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Insights into user behavior in dealing with internet attacks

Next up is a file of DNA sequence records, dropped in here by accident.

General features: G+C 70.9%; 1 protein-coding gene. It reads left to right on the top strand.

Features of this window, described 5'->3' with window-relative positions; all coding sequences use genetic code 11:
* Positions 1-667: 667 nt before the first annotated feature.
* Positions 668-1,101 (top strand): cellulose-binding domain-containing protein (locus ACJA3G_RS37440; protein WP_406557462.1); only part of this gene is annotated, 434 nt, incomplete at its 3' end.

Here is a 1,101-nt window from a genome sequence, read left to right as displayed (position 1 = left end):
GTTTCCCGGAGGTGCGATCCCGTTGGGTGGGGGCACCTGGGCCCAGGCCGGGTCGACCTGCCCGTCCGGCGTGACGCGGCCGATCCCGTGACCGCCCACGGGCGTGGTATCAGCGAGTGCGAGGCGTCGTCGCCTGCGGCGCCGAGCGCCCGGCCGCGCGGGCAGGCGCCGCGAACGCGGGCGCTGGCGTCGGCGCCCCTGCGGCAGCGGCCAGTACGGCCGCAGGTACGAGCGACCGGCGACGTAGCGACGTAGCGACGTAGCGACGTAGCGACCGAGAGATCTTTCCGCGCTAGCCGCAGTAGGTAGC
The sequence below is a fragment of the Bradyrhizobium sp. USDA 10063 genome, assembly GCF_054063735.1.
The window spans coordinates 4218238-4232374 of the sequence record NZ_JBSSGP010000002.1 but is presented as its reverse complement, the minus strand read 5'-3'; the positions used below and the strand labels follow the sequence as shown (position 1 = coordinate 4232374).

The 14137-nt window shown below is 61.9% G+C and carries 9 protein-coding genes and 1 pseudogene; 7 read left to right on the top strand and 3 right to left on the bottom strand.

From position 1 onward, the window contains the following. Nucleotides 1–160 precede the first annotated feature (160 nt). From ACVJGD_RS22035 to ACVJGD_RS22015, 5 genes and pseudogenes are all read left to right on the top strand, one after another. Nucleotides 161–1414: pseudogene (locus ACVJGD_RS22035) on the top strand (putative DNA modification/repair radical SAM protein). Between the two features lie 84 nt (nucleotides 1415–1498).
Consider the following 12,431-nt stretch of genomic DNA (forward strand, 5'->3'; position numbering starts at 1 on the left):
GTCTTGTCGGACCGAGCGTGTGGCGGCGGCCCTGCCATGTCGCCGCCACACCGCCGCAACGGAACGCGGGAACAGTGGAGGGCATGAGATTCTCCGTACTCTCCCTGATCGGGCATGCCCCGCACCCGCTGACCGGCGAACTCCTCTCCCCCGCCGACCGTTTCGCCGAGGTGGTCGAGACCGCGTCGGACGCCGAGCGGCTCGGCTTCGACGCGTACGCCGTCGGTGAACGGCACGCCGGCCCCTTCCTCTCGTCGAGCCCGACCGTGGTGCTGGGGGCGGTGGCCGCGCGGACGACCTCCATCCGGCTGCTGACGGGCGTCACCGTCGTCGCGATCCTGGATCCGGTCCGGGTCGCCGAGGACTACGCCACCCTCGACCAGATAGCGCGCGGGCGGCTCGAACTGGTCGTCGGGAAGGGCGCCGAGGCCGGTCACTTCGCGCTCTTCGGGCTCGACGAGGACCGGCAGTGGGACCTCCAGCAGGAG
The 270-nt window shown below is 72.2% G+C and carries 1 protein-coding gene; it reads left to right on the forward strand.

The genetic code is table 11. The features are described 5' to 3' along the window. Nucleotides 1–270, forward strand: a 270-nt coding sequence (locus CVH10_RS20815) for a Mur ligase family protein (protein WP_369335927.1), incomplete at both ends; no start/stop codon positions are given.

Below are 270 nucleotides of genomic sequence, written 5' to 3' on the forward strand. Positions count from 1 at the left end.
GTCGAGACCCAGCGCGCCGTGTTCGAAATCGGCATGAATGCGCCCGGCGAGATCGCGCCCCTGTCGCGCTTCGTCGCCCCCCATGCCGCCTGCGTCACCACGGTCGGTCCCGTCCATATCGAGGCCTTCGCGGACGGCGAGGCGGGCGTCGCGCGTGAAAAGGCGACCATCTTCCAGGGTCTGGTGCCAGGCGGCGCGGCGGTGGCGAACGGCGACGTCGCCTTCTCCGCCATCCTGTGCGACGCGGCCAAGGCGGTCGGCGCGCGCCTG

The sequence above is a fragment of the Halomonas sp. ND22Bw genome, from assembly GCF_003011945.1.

The Internet is a lucrative medium for criminals targeting Internet users. Most common Internet attacks require some form of user interaction such as clicking on an exploit link. Hence, the problem at hand is not only a technical one, but it also has a strong human aspect. Although the security community has proposed many technical solutions to common attacks, the behavior of users when they face current threats, and the way they evaluate the security implications of their actions remain largely unexplored. In this paper we describe an online experiment platform we built for testing the behavior of users when they are confronted with prevalent, concrete attack scenarios such as reflected cross-site scripting, session fixation, and file sharing scams. We conducted experiments with 164 Internet users with diverse backgrounds. Our findings suggest that many non-technical users can exhibit performance comparable to security experts at averting relatively simple threats that they are frequently exposed to in everyday life. They can do so solely by following their intuition, without actually perceiving the severity of the threat. However, when facing more sophisticated attacks, these non-technical users often rely on misleading cues such as the “size” and “length” of artifacts (e.g., URLs), and hence, fail to protect themselves. We also show that trick banners that are common in file sharing websites and shortened URLs have high success rates of deceiving non-technical users, thus posing a severe security risk.


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